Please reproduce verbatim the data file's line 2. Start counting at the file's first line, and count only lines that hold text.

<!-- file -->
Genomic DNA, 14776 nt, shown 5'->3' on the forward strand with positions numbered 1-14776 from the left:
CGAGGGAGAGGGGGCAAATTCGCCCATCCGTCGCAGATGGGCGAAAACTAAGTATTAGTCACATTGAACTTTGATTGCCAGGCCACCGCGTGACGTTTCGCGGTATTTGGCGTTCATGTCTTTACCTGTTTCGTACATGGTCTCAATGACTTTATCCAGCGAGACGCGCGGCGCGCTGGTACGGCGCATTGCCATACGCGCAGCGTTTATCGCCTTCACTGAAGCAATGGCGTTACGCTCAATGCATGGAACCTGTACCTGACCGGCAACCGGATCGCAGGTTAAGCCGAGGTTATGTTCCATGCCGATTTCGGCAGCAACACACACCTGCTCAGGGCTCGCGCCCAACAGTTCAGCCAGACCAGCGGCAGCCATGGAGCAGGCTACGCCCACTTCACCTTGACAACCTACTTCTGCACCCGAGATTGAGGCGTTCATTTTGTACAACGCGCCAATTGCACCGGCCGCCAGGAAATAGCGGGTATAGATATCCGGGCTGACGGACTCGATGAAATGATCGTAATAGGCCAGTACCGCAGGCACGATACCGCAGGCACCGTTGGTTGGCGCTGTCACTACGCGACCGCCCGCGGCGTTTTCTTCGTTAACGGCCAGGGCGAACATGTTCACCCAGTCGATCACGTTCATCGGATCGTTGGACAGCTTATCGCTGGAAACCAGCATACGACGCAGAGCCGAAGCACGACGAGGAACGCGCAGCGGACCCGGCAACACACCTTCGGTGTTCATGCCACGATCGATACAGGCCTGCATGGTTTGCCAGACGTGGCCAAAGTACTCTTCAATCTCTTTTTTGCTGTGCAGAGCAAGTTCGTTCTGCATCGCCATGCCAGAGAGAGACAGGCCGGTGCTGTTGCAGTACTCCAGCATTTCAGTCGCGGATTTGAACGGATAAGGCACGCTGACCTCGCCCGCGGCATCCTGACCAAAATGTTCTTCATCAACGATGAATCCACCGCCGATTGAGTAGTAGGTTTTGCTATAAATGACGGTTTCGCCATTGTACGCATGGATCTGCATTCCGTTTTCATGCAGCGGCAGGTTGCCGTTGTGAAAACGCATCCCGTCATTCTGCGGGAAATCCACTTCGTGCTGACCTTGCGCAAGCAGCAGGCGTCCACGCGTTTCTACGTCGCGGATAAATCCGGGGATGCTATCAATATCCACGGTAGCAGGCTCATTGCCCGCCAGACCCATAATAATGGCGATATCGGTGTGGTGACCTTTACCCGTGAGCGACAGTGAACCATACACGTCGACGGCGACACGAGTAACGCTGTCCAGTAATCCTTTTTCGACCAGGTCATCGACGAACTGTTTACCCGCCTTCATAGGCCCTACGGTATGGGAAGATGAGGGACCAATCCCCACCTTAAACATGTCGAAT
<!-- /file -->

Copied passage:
CGAGGGAGAGGGGGCAAATTCGCCCATCCGTCGCAGATGGGCGAAAACTAAGTATTAGTCACATTGAACTTTGATTGCCAGGCCACCGCGTGACGTTTCGCGGTATTTGGCGTTCATGTCTTTACCTGTTTCGTACATGGTCTCAATGACTTTATCCAGCGAGACGCGCGGCGCGCTGGTACGGCGCATTGCCATACGCGCAGCGTTTATCGCCTTCACTGAAGCAATGGCGTTACGCTCAATGCATGGAACCTGTACCTGACCGGCAACCGGATCGCAGGTTAAGCCGAGGTTATGTTCCATGCCGATTTCGGCAGCAACACACACCTGCTCAGGGCTCGCGCCCAACAGTTCAGCCAGACCAGCGGCAGCCATGGAGCAGGCTACGCCCACTTCACCTTGACAACCTACTTCTGCACCCGAGATTGAGGCGTTCATTTTGTACAACGCGCCAATTGCACCGGCCGCCAGGAAATAGCGGGTATAGATATCCGGGCTGACGGACTCGATGAAATGATCGTAATAGGCCAGTACCGCAGGCACGATACCGCAGGCACCGTTGGTTGGCGCTGTCACTACGCGACCGCCCGCGGCGTTTTCTTCGTTAACGGCCAGGGCGAACATGTTCACCCAGTCGATCACGTTCATCGGATCGTTGGACAGCTTATCGCTGGAAACCAGCATACGACGCAGAGCCGAAGCACGACGAGGAACGCGCAGCGGACCCGGCAACACACCTTCGGTGTTCATGCCACGATCGATACAGGCCTGCATGGTTTGCCAGACGTGGCCAAAGTACTCTTCAATCTCTTTTTTGCTGTGCAGAGCAAGTTCGTTCTGCATCGCCATGCCAGAGAGAGACAGGCCGGTGCTGTTGCAGTACTCCAGCATTTCAGTCGCGGATTTGAACGGATAAGGCACGCTGACCTCGCCCGCGGCATCCTGACCAAAATGTTCTTCATCAACGATGAATCCACCGCCGATTGAGTAGTAGGTTTTGCTATAAATGACGGTTTCGCCATTGTACGCATGGATCTGCATTCCGTTTTCATGCAGCGGCAGGTTGCCGTTGTGAAAACGCATCCCGTCATTCTGCGGGAAATCCACTTCGTGCTGACCTTGCGCAAGCAGCAGGCGTCCACGCGTTTCTACGTCGCGGATAAATCCGGGGATGCTATCAATATCCACGGTAGCAGGCTCATTGCCCGCCAGACCCATAATAATGGCGATATCGGTGTGGTGACCTTTACCCGTGAGCGACAGTGAACCATACACGTCGACGGCGACACGAGTAACGCTGTCCAGTAATCCTTTTTCGACCAGGTCATCGACGAACTGTTTACCCGCCTTCATAGGCCCTACGGTATGGGAAGATGAGGGACCAATCCCCACCTTAAACATGTCGAAT